Maintaining healthy finances as you approach 65 is just as important as
getting regular medical checkups. Are you doing everything you should be doing
to get your financial house in order for an active and comfortable
Experts from the American Association of Retired Persons and the National
Council on the Aging offer these top
ten tips to make sure you're fiscally ready for the next stage of your
Hannah Kalil is 83 years old, and lives by herself in upstate New York. She
has aides who help with her caregiving throughout the day. But the
responsibility of managing her finances, health care -- both mental and
physical -- and long-term living situation falls to one person: her daughter --
and my mother -- Eleanor.
It's almost a full-time job. Making sure my grandmother is happy and not
feeling lonely means daily visits. Her never-ending stream of medical issues
means weekly -- if not...
Do a retirement calculation. Do you know how much you need to have saved to
live comfortably after retirement? Most people are "saving blindly,"
says Jon Dauphine, the AARP's Director of Economic Security and Work Programs.
About half of people queried in retirement confidence surveys think they'll
need less than 70% of their pre-retirement income. But experts say you should
plan on at least 80% to 90% of what you're making now. The retirement
calculator at www.asec.orgwww.asec.org will tell you how much you need to have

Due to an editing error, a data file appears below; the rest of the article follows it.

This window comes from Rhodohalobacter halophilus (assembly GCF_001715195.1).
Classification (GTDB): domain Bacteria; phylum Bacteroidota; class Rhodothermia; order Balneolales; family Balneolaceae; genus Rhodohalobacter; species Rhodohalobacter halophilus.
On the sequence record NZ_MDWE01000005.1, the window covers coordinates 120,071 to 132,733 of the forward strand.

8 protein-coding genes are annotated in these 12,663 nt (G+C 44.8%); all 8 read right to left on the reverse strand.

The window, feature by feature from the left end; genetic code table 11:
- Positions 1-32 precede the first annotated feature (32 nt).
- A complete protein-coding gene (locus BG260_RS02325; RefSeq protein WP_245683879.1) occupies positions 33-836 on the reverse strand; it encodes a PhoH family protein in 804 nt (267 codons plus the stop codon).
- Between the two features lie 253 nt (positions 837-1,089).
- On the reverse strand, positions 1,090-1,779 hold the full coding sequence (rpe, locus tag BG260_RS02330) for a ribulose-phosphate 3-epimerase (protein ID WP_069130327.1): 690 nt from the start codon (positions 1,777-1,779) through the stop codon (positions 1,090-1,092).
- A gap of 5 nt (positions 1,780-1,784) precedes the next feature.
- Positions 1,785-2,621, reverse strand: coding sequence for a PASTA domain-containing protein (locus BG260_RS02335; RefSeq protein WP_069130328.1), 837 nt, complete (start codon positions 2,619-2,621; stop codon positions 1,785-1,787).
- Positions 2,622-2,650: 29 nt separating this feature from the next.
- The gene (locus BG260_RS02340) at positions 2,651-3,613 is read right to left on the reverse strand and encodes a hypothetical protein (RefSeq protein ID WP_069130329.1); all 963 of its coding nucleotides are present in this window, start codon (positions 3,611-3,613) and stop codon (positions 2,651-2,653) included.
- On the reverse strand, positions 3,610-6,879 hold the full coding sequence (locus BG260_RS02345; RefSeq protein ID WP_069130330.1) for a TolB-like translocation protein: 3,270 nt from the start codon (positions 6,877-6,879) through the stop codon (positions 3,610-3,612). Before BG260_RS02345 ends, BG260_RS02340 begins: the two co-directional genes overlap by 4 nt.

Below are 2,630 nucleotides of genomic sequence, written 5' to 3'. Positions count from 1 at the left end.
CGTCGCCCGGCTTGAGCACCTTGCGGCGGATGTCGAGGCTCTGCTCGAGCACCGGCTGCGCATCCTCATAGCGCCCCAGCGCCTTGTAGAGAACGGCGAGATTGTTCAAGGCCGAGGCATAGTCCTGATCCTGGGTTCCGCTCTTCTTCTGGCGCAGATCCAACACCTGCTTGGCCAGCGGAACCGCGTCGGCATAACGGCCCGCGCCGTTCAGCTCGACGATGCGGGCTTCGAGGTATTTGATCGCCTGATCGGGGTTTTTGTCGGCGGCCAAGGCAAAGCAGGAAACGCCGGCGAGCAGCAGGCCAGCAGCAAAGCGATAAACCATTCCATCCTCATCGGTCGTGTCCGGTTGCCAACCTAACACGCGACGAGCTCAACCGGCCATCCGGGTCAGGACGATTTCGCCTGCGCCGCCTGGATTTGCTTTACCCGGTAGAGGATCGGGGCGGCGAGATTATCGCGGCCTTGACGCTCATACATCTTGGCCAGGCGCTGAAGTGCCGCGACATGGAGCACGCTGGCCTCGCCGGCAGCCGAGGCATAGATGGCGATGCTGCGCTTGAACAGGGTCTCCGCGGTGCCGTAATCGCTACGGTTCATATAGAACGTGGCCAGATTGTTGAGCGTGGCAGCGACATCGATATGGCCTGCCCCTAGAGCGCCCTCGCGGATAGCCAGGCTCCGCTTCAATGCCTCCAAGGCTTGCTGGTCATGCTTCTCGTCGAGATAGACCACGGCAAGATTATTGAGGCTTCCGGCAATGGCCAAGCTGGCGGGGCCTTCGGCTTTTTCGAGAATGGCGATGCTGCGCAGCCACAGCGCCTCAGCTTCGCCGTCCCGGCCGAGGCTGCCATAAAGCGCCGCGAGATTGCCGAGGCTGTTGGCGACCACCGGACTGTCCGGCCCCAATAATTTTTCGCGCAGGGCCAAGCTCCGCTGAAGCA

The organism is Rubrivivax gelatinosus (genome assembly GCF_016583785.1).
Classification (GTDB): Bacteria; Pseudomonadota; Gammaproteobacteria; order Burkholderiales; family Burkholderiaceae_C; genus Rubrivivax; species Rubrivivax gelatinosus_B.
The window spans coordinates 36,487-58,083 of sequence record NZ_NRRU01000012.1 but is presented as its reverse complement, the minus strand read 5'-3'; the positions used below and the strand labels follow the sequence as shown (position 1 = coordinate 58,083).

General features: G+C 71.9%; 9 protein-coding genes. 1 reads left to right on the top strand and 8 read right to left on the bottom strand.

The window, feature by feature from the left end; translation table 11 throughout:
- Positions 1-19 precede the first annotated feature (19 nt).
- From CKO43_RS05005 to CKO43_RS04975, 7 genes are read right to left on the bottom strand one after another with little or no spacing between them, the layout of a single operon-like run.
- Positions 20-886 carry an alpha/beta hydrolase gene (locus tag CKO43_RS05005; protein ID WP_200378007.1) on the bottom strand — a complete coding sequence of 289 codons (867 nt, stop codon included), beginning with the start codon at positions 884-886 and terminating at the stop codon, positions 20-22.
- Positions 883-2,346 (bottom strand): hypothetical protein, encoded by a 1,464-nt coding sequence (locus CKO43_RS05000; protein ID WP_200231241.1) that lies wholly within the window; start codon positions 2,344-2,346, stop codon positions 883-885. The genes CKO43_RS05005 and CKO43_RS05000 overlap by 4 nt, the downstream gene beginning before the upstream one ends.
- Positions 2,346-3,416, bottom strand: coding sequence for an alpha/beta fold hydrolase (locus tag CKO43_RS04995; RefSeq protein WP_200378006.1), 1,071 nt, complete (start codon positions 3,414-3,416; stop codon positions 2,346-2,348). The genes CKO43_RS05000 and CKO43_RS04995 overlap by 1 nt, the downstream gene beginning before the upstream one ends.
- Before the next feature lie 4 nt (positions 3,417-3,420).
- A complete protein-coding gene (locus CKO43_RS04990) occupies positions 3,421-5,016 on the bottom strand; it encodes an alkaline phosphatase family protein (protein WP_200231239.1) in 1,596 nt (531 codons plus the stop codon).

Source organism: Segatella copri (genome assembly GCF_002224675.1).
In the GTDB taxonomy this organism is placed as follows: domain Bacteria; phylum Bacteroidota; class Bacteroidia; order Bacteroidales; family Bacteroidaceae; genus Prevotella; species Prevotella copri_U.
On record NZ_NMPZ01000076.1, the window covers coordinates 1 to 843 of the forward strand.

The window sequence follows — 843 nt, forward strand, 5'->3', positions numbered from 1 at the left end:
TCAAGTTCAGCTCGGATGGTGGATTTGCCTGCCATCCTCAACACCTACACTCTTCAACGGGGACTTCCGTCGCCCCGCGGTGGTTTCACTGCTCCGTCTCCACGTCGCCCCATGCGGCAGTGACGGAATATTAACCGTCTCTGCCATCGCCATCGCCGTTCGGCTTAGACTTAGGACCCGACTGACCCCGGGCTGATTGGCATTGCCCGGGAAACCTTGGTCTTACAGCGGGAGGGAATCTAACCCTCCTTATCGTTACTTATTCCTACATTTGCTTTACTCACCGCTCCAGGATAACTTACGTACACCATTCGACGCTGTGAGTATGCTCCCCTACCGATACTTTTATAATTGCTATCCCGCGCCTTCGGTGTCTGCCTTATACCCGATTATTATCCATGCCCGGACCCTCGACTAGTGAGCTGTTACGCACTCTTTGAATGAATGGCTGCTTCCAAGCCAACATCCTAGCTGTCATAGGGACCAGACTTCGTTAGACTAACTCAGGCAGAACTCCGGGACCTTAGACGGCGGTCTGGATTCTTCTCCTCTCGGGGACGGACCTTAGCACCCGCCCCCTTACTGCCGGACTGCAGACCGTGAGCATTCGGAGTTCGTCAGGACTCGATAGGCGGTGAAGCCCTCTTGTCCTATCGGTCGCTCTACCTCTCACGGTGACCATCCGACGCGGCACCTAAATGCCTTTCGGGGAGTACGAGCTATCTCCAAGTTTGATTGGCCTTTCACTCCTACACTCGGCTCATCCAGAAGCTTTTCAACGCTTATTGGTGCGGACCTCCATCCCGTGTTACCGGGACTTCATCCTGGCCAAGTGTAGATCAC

saved to keep up your standard of living in retirement. (Use the annual Social
Security statement that you should be getting within a month of your birthday
to help you estimate how much that will contribute.)
Catch up on your savings. Did the retirement calculator's results scare you?
You're not alone. Most people haven't saved as much as they should for
retirement. The National Endowment for Financial Education offers
"retirement catch-up strategies" for late savers online at
Maximize tax-deferred accounts. One way to catch up on retirement savings:
make "catch-up" contributions to your IRA or 401(k). Once you've
reached the age of 50, you're allowed to contribute more tax-deferred dollars
to those accounts. For example, at the age of 49 you can put up to $13,000 in
your 401(k) tax-free; but at 50 and above, you can put an additional $3,000
away each year, says Dauphine. The same applies to IRAs: the annual maximum
tax-deferred contribution of $3,000 goes up by $500 when you reach 50.
Don't lose out on benefits. Millions of older adults are eligible for
various benefits from federal, state and local agencies--both private and
public--but don't know about them, says Scott Parkin, spokesperson for the
National Council for the Aging. They've launched BenefitsCheckUp®
(www.benefitscheckup.org. ), an online tool with information about some 1,150
different programs in all 50 states and the District of Columbia. "These
include everything from energy assistance and property tax relief to things
like the Golden Passport, which gives you a discount on admission to all
national parks," Parkin says. "There's nothing quite like it."
Customize your investment plan. Most people will want to moderate the risk
profile of their investments as they approach retirement, moving funds out of
higher-risk stocks and into lower-growth (and lower-risk) investments. But
don't get out of equities entirely, says Dauphine. "Chances are that you
could live 25 years or longer in retirement, so you need to be careful about
the 'decumulation' phase and make sure that you have enough money to see you
through," he says. "In today's low-interest environment, it can be
advisable to stay in some higher-return investments."